⚒️ Rituals for execution
How to keeps product teams moving and hit a high cadence
The execution series
This is the first of a series of articles on execution. It gives you a framework to think about execution: Through the lens of motion and rituals. In the next articles, we will go in-depth on the most important rituals.
Refinement (coming soon)
Sprint planning (coming soon)
Sprint reviews (coming soon)
It’s January, everyone has a fresh new roadmap and is ready to change the world. But a product does not rise to the level of its strategy, it falls to the level of its execution.
Reliable product development engines
For a product team to execute well it needs to become a reliable product development engine. An engine that has enough power (= product innovation) without using too much gasoline (= waste & burnout).
The best development engines have a cadence that is fast in bringing product innovation to market without putting too much strain on its builders. This is much easier to achieve when you keep things moving. It's simple physics, as Newton's first law of motion describes:
An object at rest stays at rest
An object in motion stays in motion unless acted upon by an unbalanced force.
Once your product engine is moving, it will need an opposing force to get it to stop.
Rituals to keep your team in motion
Keeping a development team in motion is an art. But one overarching principle has helped me build the right conditions for it: Rituals.
Rituals: a way of doing something in which the same actions are done in the same way every time 
Rituals help groups stay in motion, as the path of least resistance becomes to carry out the damn ritual. People know what to expect, and what is expected of them. This reduces communication overhead and helps everyone find their rhythm.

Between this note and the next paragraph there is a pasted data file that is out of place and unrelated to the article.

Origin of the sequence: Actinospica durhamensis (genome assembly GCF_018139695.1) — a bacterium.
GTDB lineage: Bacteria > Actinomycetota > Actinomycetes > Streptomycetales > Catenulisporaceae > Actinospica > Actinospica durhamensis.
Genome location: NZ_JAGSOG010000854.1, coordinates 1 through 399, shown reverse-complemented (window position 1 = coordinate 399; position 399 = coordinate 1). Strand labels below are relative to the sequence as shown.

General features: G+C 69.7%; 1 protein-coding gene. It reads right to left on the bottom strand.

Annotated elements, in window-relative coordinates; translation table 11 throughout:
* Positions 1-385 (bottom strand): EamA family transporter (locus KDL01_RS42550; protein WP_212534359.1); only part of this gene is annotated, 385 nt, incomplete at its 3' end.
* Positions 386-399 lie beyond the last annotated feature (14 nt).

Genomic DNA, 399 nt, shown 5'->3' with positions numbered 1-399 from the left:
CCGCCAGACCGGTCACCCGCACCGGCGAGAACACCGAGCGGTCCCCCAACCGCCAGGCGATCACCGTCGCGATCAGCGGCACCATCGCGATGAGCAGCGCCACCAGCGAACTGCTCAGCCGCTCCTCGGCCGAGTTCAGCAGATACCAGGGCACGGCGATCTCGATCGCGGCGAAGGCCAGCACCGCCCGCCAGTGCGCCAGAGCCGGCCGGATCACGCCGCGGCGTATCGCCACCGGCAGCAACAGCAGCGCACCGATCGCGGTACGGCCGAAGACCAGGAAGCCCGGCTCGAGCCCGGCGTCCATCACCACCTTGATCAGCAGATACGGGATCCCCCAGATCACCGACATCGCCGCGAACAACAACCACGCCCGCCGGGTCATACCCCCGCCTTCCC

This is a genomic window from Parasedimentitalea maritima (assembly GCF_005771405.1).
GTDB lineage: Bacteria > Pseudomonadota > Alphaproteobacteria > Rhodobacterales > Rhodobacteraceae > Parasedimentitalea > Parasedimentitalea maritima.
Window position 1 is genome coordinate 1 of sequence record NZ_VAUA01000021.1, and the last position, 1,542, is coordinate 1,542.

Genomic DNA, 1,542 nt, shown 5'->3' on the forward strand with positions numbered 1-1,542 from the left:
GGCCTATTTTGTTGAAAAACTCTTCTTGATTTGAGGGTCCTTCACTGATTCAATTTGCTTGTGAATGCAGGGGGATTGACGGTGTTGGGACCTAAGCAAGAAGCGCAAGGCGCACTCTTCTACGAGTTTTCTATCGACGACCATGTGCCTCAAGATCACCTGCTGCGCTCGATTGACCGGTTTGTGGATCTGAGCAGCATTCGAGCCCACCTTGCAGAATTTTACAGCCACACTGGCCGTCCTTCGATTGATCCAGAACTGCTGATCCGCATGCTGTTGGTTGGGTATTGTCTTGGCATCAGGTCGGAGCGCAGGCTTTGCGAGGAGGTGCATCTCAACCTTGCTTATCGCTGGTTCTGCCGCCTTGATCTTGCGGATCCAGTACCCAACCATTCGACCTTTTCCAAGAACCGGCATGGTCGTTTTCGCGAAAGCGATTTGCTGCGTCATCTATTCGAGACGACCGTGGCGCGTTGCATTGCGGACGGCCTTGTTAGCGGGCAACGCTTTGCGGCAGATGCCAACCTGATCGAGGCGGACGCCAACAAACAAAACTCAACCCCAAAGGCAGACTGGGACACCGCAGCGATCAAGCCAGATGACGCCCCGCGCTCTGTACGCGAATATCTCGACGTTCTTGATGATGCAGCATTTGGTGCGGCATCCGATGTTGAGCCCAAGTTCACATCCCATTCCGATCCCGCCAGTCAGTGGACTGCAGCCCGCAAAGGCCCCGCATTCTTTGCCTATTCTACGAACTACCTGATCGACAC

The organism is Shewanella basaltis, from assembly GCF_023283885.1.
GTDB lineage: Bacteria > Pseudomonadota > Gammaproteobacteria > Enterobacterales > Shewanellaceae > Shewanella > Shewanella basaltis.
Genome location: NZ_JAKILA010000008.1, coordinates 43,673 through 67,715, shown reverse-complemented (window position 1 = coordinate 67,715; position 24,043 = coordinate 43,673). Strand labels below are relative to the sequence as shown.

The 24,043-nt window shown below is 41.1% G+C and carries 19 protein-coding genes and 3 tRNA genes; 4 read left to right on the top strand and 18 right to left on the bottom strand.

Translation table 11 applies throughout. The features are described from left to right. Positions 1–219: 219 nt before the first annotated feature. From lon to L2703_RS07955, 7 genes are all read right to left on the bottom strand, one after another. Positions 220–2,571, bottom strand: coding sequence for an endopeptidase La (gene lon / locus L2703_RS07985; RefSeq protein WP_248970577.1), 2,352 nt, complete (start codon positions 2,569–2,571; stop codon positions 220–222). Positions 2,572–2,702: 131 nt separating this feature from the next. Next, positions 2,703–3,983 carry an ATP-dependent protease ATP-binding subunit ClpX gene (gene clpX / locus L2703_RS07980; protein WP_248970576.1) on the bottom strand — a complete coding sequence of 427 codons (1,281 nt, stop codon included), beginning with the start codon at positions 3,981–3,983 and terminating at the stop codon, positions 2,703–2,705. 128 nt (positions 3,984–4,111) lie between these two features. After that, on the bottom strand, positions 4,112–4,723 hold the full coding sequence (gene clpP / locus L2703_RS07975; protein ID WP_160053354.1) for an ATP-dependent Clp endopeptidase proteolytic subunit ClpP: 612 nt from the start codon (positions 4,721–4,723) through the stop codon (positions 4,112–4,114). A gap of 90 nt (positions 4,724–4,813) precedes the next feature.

Create your own rituals
The most important thing is to get product innovation out of the door. Therefore, the leading ritual should be the release of your product. Every other ritual should only be there if it supports your team in releasing a quality product to your users.
I like to have a weekly release schedule. Every Tuesday morning we push a release. This creates clarity for your team and stakeholders. It also creates constraints that help shape decisions. Everything else is planned around this release.
All the other work
What happens after we ship? We simply need to get ready to ship again!
Define the work
First, we decide what we want to enter our shipping pipeline. This means we need to define new projects and prioritize them. As a PM, you are the one driving that process.
Collaborate on specifications
Because we want the best outcomes for our users, we need to use all the brainpower available. This means your team should be involved in defining problems and specifying solutions in a meaningful way. Key players should have enough time and space to collaborate with you on the product specifications.
Plan & review sprint
The final thing we need to we can stay in a reliable shipping rhythm is, we need to plan for the next sprint and review our progress in the current one.
So your week might end up looking something like the calendar below. The pink blocks are the team rituals, the blue blocks are the PM rituals.
In this post, we’ll only give a brief description of each of these rituals.
EDIT: Here’s my take on writing great specs
Discuss concrete plans with your team. Share open questions. Fill in the blanks. Get feedback on things you got wrong (there will be many). You can also use this session to break up the work into smaller chunks if needed (Epic > Story > Task > Subtask).
This is the moment to look ahead. What will you tackle in the next sprint? Who will do what? And what will release everything that we planned for next Tuesday’s release?
The weekly review should contain at least the following things:
Review of the work - Did we do what we committed to?
Product KPI’s - Did we make progress? Or did our latest release hurt our numbers?
Blockers and discussion topics - Make sure you have all the info
Personally, I like to add in product demos. Demos give people a chance to show their work and are a nice way to celebrate progress.
The cadence of your development engine determines your team’s success. If you manage to stay in motion, your cadence can be fast without becoming too strenuous. Rituals support this.
Find a cadence that works for your team and build the rituals to support it. Adjust where needed, based on your team’s feedback. Once you get the hang of it, you can try to speed up the cadence to increase your team’s velocity.
Give it a try, and let me know how it goes!